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Monday, 1 August 2011

Meet Andrew a.k.a. Photo-Vélo

Let me explain to you how I arrived at my cheesy blogger name. The intention of this is not a proclamation of snobbery. Nor is it an attempt to slot myself as a photographer and cyclist and nothing else. My interests are actually quite diverse and, although photography and cycling top my list of interests, I am by no means distinguished in my abilities in either pursuit.

It actually started a few years ago when I decided that instead of continuing to subscribe to the idea that consuming more, and the idealogy of consumerism, leads to happiness, I would reverse my course and subscribe to minimalism. Why? Because “you don’t own stuff, stuff owns you.”

I have read several articles that discuss the minimalist lifestyle. I have intended to read a book called “100 Things” that I saw the documentary version of, but just hadn’t read the book version yet. It is about a man and woman who were having problems both with their relationship and financially. They decided to cut the number of their possessions down to 100 items and since then they have never been happier. Another article was about a woman living in a 90 square foot apartment by Central Park in New York City. Like the 100 Things couple, she had no idea what to expect, but ended up being happier than she ever was.

These cases prove that stuff really does own us. When you buy that new iPhone, you may think you consciously decided to go to the store and buy it. The truth is that iPhone lured you in and you caught its bait. Once it latches on to you it won't let go. At least, not until a newer and flashier iPhone comes out. Why? Because buying new stuff serves as instant, yet temporary, gratification to the consumer. New stuff becomes old within months and becomes discarded in favour of even newer stuff (by the way, I still use my 4 Gb iPod Nano).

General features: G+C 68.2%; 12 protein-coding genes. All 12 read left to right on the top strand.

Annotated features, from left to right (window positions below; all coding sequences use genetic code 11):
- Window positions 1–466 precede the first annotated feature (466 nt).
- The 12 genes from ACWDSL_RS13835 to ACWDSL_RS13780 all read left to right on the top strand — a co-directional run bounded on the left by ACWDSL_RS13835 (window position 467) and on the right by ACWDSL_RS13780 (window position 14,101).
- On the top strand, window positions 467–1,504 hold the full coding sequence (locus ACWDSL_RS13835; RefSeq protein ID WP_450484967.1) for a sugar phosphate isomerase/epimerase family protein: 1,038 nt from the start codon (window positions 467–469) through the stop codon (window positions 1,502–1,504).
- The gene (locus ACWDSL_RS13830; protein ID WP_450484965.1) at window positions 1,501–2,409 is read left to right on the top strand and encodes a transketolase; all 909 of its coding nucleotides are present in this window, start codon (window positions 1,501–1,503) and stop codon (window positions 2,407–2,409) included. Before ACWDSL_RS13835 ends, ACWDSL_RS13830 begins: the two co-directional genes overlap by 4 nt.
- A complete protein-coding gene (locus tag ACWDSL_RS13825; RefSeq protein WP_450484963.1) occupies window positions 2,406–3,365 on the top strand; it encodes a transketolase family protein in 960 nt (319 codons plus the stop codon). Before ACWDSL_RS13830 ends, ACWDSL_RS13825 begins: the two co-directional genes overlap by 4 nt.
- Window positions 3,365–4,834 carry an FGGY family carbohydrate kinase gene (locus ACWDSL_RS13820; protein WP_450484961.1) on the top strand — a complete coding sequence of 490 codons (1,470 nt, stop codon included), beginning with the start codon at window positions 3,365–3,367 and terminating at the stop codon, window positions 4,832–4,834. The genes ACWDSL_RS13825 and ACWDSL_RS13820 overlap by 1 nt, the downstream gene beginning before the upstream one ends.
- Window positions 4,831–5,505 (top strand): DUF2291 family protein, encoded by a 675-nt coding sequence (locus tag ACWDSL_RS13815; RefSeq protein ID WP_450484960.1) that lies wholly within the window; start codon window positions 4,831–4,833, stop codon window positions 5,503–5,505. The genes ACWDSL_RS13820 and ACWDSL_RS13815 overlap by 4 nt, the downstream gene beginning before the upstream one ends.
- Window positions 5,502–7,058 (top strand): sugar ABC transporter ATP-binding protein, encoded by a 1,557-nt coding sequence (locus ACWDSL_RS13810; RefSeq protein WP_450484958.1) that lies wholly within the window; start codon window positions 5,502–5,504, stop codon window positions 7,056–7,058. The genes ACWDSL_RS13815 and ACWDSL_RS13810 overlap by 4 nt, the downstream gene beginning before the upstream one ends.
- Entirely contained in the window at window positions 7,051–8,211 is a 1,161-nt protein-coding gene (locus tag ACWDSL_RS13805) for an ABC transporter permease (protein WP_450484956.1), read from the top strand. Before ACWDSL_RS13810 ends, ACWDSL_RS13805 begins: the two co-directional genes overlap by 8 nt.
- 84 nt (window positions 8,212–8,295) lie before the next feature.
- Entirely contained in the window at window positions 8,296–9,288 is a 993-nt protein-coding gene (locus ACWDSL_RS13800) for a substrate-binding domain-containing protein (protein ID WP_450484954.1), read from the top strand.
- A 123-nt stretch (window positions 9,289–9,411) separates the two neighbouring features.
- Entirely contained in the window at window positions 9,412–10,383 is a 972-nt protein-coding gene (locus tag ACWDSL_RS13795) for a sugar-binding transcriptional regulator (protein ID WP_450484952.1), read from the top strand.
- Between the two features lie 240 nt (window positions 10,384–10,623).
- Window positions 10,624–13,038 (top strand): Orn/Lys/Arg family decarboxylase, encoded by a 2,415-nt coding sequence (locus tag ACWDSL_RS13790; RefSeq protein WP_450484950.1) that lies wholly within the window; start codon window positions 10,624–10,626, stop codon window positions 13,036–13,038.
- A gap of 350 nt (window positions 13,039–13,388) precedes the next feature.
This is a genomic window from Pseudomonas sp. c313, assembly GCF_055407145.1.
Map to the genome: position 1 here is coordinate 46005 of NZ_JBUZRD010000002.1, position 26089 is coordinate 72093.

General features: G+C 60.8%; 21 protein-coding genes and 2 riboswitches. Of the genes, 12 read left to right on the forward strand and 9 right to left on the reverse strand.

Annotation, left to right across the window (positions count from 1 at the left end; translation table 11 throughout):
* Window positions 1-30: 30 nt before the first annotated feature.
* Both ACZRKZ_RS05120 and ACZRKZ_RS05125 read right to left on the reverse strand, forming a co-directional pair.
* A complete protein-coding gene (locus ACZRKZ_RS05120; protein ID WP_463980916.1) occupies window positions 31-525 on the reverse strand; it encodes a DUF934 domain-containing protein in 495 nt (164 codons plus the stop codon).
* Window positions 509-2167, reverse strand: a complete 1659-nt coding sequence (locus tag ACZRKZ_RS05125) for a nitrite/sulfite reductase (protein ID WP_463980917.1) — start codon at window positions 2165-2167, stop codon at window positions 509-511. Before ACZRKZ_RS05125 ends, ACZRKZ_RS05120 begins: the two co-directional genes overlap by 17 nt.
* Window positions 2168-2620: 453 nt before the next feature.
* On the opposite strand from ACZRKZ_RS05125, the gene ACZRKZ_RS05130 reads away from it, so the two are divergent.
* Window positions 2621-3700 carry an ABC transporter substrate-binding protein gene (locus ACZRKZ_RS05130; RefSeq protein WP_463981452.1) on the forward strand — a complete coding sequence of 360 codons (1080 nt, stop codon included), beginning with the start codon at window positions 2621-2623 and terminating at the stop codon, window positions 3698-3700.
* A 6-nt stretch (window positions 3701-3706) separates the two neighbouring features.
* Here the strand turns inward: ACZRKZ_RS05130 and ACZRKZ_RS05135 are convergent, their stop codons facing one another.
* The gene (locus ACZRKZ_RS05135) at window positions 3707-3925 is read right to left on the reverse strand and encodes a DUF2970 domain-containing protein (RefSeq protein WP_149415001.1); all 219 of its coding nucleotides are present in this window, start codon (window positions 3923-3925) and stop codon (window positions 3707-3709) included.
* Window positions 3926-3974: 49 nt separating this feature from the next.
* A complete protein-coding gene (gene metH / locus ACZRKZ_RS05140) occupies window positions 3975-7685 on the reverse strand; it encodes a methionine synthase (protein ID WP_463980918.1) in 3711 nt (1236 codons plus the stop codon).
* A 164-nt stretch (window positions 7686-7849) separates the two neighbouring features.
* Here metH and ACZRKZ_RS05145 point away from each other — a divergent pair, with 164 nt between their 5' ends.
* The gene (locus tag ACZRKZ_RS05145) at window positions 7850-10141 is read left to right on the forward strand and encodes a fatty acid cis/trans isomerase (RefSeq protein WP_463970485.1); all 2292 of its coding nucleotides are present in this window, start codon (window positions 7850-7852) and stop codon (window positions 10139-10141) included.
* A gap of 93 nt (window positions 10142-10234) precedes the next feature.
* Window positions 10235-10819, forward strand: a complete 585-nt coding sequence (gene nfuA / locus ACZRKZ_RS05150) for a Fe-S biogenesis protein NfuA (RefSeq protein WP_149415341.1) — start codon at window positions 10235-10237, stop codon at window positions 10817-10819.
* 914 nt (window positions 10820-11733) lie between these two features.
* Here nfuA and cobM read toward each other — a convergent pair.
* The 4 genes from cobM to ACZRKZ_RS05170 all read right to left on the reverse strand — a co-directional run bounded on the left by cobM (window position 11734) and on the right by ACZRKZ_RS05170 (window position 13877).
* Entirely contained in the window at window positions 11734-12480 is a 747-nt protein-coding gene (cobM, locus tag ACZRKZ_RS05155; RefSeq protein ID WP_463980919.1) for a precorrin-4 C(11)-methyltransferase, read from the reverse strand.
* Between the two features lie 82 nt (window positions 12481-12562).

As a result, our basements are filled with old and dusty items we deem to have “sentimental value” and our garages are filled with stuff we never use. This stuff takes over our lives and robs us of adventure and valuable life experiences. Consumers are weighed down with so much useless stuff that we are like a ship that, instead of exploring our vast surroundings, remains anchored to the shore.

So how do you know if stuff owns you? If, say, you are addicted to shopping and may have a closet bursting at the walls with clothing, yet are not happy with your wardrobe. Or if you buy an expensive status-affirming car but soon take it for granted as simply a tool for getting around, and are soon stuck with a gas- and cash-guzzling boat. You will soon become unhappy with it and buy a new one.

Only those people with a true passion for their craft will take the time to foster it. Someone truly passionate about cars will buy a vehicle they love and then continue to foster that love. They will get under the hood themselves and get their hands dirty, instead of taking it to a mechanic. They will run their car to the ground before buying a new one.

One of the articles I read about minimalism also advocated that everyone has certain hobbies or possessions that they are passionate about. While minimalism involves the practice of getting rid of everything you don’t need, this article encourages designating a few categories as exceptions to the minimalist rule. These categories represent passions that make up your identity.

Having read this article I decided to start taking on the minimalist challenge with a few designated exceptions. Those exceptions were cycling (Vélo is a french term for bicycle - thanks Reh!) and photography (and possibly cooking). My Kona Marco Polo and Nikon D90 instantly became my most cherished possessions and everything else was deemed disposable.

Recently I went cycling from Banff to Canmore along its new recreational pathway, taking pictures along the way, and also creating a time lapse video. I cycled back to Calgary that day too. I plan on getting some more accessories for my bike and camera. I have never felt more passionate about these two things in my life.

At the same time I started giving old clothes away and selling useless stuff on Kijiji. Except for biking and photography gear I don’t feel the need to go shopping for things I don’t need anymore.

I have never felt lighter than before.

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